North Dakota program helps small lenders with oil patch lendingBISMARCK, N.D. (AP) — A new program through the Bank of North Dakota is helping community banks combine resources to finance projects in the western oil patch that none of the small banks could do alone.
BISMARCK, N.D. (AP) — A new program through the Bank of North Dakota is helping community banks combine resources to finance projects in the western oil patch that none of the small banks could do alone.
The state-owned bank has now been a part of two multi-bank loans, one of them for a $63 million housing development project in Williston that involves more than a dozen banks, commercial loan officer Tom Redmann told the Forum newspaper.
One of the participants was Garrison State Bank, a small-town bank that never would have been able to get involved in an oil patch project without the backing of the Bank of North Dakota, said Norman Thoreson, senior vice president of the Garrison bank.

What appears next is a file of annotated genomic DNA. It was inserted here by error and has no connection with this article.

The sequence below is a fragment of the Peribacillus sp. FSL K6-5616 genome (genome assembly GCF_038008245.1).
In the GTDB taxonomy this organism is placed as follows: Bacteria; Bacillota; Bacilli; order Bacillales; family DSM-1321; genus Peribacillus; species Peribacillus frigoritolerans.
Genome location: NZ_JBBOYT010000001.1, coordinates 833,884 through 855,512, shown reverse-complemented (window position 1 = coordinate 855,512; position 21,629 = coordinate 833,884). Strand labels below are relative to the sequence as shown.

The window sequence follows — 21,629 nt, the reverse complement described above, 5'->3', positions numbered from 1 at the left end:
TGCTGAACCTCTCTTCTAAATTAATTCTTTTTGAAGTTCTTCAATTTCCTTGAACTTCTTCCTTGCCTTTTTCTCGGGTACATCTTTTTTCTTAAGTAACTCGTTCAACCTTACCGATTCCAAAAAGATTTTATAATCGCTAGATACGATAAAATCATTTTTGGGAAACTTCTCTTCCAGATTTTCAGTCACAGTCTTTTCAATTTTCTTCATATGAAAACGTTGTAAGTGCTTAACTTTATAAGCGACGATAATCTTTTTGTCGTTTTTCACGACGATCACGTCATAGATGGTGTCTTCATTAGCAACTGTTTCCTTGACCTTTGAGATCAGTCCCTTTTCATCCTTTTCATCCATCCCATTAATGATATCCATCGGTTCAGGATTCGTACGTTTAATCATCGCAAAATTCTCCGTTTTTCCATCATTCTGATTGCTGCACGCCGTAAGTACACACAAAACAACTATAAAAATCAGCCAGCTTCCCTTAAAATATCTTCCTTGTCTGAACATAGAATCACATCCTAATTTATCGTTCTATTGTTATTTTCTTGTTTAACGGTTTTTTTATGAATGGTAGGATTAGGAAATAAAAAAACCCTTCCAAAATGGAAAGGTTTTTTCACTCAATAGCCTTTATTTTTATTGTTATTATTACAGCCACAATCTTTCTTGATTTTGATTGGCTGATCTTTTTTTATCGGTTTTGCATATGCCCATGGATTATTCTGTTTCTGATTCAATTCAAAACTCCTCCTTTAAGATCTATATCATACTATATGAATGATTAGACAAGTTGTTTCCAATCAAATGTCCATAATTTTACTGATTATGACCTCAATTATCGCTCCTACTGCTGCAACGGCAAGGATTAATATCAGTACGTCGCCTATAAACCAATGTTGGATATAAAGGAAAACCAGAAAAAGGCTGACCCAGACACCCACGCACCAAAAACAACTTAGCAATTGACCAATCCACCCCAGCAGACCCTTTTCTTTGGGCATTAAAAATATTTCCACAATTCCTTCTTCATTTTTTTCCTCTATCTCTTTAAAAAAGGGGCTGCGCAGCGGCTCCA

The program was highlighted Thursday during this week's Bakken Investor Conference that attracted more than 200 people from around the country and a few foreign countries to Minot.
The energy industry in North Dakota has taken off in recent years as technology has helped companies crack the Bakken oil formation. The boom has led to some challenges, however, particularly a lack of housing for the people streaming into the region from around the country.
Jeff Zarling, president of a business development firm based in Williston and a conference organizer, said community banks in North Dakota don't have the ability to finance multimillion-dollar projects on their own, national lenders don't have a presence in western North Dakota and out-of-state banks are wary of investing.
"We're hoping that is one solution for opening up more commercial lending in western North Dakota," said Zarling, president of DAWA Solutions Group.
The program might also help get more eastern North Dakota banks investing in the oil patch. Banks in the east are interested in investing but need to get more comfortable with the idea, according to Redmann.
"The eastern part of the state is fairly convinced that the western part of the state is just going to fall off the side of the planet," he said. "They're not too sure that this oil play is for real."